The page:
After examining our book Architectura from Gabriel Kramer again, I took an interest and closer look at all the drawings and sketches, since they make up the majority of the work of 1604. Although the book is in a language we don’t understand, most of the book is filled with drawings.
What is interesting is that technically the first drawing is the title page where Kramer draws a temple with columns, the name of the 5 orders. Although he adds a page before the five orders with the title Geometria, we understand with the title that he will be explaining architecture through sketches of columns.
The page titled Geometria is the first page with sketches in the work. On the upper half of the page we see circles with different lines going through them, in different angles and ways. The lower part of the page has a temple filled with lines and numbered on the side. While looking closely at that page, I get the impression that Kramer puts this page in the book to give his readers an idea of how he sees and draws his geometry, a sort of key to understand the rest of sketches. It is interesting to see that each small circle or drawing on this page is lettered in the alphabetical order, giving the reader the order in which to read and analyse the page.
We continue through the five Greek and Roman orders. Kramer illustrates the differences and similarities of each orders with the help of columns, capitals, bases, entablatures and ornaments. This shouldn’t come as a surprise since the full title of the book is “Architectura” of the five columns with their ornaments and decorations, especially Thvscana, Dorica, Ionica, Corinthia, Composita (rough translation). Kramer keeps the order of drawings within a category quite similar he starts by giving a rough, simplified version of the columns of that order, then draws some simple but ornamented columns. On that first page you often see either capitals or bases as well. Then he continues with different really creative columns, or entablatures or capitals. The last thing her adds to each “chapter” is a page with parts of buildings with columns of that ordered integrated to the temple. What is quite interesting is that it seems the author wants the reader to really follow an order, because her always puts a basic sketch of the element with measurements and lines so that reader can compare and see the basis of what each column looks like without the ornaments and decorations. He also always keeps his system where he names each little sketch with a letter, as if the reader should follow the trail.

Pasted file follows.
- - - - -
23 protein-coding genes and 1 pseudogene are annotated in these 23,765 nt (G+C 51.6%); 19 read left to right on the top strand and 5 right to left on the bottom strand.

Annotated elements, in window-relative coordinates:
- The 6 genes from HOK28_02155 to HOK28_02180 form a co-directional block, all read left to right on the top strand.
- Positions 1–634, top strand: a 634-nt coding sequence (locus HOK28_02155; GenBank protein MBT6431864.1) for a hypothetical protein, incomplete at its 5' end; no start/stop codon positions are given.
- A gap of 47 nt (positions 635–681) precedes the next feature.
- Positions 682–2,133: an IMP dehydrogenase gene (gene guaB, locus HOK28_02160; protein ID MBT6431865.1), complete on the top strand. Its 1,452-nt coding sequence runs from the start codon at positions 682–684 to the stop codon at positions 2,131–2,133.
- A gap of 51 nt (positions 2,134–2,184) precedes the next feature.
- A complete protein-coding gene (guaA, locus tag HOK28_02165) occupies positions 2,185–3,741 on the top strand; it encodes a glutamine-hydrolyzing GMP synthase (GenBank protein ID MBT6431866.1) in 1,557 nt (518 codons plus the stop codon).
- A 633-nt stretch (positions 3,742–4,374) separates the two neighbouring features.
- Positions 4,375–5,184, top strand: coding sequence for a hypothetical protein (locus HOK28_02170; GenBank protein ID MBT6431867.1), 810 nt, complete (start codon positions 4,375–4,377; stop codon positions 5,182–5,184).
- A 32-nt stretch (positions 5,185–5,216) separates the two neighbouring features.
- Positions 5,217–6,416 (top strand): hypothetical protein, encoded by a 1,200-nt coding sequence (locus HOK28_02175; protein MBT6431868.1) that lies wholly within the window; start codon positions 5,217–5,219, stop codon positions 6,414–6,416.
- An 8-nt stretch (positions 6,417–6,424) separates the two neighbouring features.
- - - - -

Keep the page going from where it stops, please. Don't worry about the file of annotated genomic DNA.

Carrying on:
Lastly there are some pages, with no name, no letter that just represent ornaments I presume, it is quite hard to understand what he wants to show with these sketches, since they are after this well organised system.